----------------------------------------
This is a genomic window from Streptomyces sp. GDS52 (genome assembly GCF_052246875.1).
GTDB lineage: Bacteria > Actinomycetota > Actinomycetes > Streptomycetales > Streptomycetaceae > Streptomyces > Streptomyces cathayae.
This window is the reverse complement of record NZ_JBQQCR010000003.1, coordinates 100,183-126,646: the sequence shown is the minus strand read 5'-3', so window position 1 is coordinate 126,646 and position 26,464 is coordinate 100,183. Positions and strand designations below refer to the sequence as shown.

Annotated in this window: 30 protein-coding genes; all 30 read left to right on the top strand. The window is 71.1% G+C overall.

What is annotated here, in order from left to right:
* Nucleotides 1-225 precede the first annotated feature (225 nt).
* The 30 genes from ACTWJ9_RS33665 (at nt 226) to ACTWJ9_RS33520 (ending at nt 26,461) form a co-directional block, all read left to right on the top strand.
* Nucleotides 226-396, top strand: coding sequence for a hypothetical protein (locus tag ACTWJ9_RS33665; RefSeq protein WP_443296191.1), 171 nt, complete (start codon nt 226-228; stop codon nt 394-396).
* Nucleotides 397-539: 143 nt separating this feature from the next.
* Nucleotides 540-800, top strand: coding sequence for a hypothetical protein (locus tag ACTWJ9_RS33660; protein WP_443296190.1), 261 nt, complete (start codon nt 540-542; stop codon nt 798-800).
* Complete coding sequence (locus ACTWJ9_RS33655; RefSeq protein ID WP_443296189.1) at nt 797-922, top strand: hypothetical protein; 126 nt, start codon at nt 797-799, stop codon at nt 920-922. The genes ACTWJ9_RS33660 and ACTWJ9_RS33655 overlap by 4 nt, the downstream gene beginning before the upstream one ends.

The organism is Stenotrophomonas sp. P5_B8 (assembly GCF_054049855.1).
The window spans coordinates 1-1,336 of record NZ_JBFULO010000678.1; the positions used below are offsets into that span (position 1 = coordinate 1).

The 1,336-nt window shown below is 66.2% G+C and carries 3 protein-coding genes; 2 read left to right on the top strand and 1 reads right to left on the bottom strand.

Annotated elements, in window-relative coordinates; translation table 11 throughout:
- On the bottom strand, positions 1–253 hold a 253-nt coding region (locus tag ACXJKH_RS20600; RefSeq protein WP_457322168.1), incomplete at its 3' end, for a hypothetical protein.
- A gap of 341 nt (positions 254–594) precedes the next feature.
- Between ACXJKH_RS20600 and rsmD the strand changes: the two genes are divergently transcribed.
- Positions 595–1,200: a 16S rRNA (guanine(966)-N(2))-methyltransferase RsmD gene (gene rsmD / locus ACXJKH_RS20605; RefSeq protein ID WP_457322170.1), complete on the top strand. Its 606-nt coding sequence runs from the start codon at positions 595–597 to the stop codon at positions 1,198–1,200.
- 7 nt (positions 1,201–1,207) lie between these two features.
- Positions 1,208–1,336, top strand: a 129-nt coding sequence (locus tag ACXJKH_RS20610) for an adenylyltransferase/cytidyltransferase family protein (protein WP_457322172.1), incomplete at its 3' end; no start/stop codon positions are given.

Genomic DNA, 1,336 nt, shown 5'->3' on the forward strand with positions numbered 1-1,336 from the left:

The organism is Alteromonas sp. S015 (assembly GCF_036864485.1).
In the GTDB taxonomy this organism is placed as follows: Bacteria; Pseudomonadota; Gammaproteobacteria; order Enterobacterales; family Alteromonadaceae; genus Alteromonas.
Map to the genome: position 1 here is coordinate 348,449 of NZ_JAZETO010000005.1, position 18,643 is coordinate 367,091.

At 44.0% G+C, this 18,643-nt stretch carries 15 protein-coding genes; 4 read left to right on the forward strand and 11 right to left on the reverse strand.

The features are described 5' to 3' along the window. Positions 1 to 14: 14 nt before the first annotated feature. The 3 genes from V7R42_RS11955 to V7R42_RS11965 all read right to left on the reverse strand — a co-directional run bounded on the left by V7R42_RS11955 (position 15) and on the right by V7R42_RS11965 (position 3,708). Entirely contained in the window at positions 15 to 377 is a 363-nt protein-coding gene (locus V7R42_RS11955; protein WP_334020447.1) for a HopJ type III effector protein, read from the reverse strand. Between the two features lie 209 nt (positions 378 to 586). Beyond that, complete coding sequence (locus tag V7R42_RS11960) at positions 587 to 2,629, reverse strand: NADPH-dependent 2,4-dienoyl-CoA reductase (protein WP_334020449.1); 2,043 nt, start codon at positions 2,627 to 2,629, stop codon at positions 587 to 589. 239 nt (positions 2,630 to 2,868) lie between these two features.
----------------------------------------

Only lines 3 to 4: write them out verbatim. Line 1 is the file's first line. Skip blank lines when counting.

This window is the reverse complement of record NZ_JBQQCR010000003.1, coordinates 100,183-126,646: the sequence shown is the minus strand read 5'-3', so window position 1 is coordinate 126,646 and position 26,464 is coordinate 100,183. Positions and strand designations below refer to the sequence as shown.

Annotated in this window: 30 protein-coding genes; all 30 read left to right on the top strand. The window is 71.1% G+C overall.